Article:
He looked just like most Nepali porters. Short, stocky, sturdy from carrying loads up and down the mountains. He spoke no English, so sat there silently as the rest of us continued on with our English language conversation. Little did I know that I was sitting beside one of the world’s best mountain runners.
Sudip was going to join us on the recce of the Annapurna 100 race route. We were meeting to plan our logistics and dates. Sudip himself had just come back from Malaysia where he had competed in the world renowned Mount Kinabalu Climbathlon, a 21 kilometre route with 2,250 metres ascent. And despite having only competed in one international race before, Sudip stunned the field by coming home in second place overall in this Sky Runner World Series event.
Less than 6 months before, he was an unknown porter servicing Everest Basecamp. But in April of this year, the first Everest Ultra took place. The Nepali race participants had already been selected and were flown in for the start. Sudip heard about the race whilst higher up the trail and ran to the start to ask permission to run it too. “Have you ever raced before?” Ramesh the race organiser asked him. He found out that Sudip had previously run Everest marathon and had come in the top ten. Seeing that he was able, he let him enter the ultra.
Much to the surprise of all the participants, he was the first man home. His win was totally unexpected given that he left the Nepal Army runners trailing in his wake despite the many hours of training the army lads themselves put in every day.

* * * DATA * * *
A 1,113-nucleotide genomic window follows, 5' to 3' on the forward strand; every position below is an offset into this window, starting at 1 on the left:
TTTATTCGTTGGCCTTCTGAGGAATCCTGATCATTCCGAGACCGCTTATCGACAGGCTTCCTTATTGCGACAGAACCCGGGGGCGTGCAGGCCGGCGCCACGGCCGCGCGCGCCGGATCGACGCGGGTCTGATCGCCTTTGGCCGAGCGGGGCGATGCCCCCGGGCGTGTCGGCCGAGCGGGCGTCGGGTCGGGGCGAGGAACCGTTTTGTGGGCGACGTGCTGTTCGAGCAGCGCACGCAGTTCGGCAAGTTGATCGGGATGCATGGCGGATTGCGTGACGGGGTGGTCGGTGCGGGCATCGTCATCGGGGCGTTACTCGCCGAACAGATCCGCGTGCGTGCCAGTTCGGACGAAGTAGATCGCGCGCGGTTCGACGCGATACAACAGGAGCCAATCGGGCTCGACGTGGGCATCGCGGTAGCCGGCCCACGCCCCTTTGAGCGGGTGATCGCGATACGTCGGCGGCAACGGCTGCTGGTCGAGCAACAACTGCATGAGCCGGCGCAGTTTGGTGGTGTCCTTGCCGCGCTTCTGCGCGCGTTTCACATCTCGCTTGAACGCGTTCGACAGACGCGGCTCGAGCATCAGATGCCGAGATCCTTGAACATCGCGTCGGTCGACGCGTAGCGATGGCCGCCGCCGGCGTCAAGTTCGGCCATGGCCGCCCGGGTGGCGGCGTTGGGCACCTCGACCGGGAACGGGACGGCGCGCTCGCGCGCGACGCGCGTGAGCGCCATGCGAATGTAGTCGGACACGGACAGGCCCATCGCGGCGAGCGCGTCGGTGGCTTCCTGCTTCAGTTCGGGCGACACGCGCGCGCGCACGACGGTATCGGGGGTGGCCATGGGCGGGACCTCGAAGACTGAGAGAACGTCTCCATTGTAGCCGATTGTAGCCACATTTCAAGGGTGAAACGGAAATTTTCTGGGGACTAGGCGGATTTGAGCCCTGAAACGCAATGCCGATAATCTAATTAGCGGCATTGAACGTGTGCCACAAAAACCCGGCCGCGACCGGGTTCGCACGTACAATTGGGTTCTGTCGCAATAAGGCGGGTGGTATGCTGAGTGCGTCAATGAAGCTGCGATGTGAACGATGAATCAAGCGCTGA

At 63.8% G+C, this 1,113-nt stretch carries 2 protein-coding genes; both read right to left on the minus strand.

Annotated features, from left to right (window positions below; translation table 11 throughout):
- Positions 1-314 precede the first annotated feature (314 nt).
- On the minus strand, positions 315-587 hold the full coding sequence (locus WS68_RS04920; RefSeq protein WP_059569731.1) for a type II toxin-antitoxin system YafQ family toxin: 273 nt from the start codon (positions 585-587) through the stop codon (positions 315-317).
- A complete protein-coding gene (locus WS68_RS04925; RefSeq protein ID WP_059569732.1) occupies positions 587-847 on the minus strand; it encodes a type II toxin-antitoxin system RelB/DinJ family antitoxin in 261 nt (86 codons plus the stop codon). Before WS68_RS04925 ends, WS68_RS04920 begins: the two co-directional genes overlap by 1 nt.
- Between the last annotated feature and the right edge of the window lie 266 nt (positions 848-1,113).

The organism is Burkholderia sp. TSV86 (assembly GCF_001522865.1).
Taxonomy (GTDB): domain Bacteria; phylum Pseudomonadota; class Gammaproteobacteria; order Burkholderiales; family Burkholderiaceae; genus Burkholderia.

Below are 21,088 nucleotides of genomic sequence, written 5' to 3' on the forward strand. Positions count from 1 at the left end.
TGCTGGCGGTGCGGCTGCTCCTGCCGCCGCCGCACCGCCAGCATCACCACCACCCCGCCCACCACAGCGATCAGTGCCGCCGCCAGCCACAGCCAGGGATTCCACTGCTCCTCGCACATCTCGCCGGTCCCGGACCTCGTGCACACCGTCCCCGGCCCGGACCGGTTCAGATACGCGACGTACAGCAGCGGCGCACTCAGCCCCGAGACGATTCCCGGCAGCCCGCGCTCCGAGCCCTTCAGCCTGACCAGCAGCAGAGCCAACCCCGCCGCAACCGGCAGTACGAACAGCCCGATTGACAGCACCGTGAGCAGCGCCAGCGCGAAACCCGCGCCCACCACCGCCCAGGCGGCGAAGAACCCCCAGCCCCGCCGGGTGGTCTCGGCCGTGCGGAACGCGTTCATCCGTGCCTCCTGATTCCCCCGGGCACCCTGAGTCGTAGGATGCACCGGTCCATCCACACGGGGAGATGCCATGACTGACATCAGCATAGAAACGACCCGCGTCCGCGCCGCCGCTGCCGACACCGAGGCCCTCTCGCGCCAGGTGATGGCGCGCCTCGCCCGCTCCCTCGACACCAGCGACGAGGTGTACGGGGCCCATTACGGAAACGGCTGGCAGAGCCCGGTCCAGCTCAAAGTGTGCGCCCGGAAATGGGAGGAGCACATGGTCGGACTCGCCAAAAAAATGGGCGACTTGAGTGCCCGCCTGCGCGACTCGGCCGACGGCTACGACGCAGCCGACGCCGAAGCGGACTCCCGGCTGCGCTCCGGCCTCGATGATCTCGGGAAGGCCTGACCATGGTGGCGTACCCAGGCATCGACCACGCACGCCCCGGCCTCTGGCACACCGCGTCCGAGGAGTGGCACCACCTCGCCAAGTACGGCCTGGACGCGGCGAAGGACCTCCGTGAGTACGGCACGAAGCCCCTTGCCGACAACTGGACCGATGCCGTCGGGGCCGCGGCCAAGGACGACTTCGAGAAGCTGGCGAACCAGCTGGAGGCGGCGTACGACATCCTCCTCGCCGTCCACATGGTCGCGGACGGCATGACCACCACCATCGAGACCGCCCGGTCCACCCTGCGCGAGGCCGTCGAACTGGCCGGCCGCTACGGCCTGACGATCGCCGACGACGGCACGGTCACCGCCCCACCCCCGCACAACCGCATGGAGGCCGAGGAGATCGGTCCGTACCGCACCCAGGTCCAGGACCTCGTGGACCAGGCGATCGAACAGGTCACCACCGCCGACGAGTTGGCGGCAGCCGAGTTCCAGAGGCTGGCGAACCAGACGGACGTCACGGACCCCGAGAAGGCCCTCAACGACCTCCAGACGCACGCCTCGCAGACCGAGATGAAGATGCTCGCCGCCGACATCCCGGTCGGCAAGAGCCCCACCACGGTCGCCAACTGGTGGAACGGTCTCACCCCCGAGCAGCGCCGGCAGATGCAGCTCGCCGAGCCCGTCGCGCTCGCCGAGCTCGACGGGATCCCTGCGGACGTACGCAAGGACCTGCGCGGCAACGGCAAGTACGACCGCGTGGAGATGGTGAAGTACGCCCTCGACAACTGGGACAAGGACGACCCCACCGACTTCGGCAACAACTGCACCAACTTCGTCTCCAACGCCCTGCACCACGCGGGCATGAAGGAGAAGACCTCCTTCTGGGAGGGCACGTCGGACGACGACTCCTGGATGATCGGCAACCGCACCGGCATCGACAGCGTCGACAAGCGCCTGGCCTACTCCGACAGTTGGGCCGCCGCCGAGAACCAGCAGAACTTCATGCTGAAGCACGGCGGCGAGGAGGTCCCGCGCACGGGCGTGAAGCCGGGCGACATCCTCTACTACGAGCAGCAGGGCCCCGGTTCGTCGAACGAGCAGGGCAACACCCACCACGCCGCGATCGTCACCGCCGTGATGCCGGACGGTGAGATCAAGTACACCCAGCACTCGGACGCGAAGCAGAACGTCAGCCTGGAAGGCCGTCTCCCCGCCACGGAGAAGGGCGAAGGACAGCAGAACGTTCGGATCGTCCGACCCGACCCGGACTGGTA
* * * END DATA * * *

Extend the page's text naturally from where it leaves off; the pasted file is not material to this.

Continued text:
Sudip’s performance attracted the attention of Rob Cousins, who came to Nepal for six months to help him train for Davos Ultra Marathon in Switzerland (which was known as Project Davos). However the likes of Rob are rare. It’s tragic that there are so many incredible mountain runners in Nepali, guys who’ve spent their whole lives high up in the mountains, and yet so few coaches available to train them to become the world’s best. Kenyans have been discovered for their running abilities and training camps abound for them to reach their peak. But most Nepalis have been left to work out for themselves how to get fast, or opt to join the army or police in order to get the training they need.
Fortunately Sudip decided to walk the Annapurna 100 route with us rather than embarrass us all and run. However he will be lining up at the start on 1 January 2011 when the proper race will start. Hopefully his continued performances will be able to attract sponsors and coaches who will help him go on to win races further and further from home. He deserves to run with the best and to show the rest of the world how incredible Nepali people are.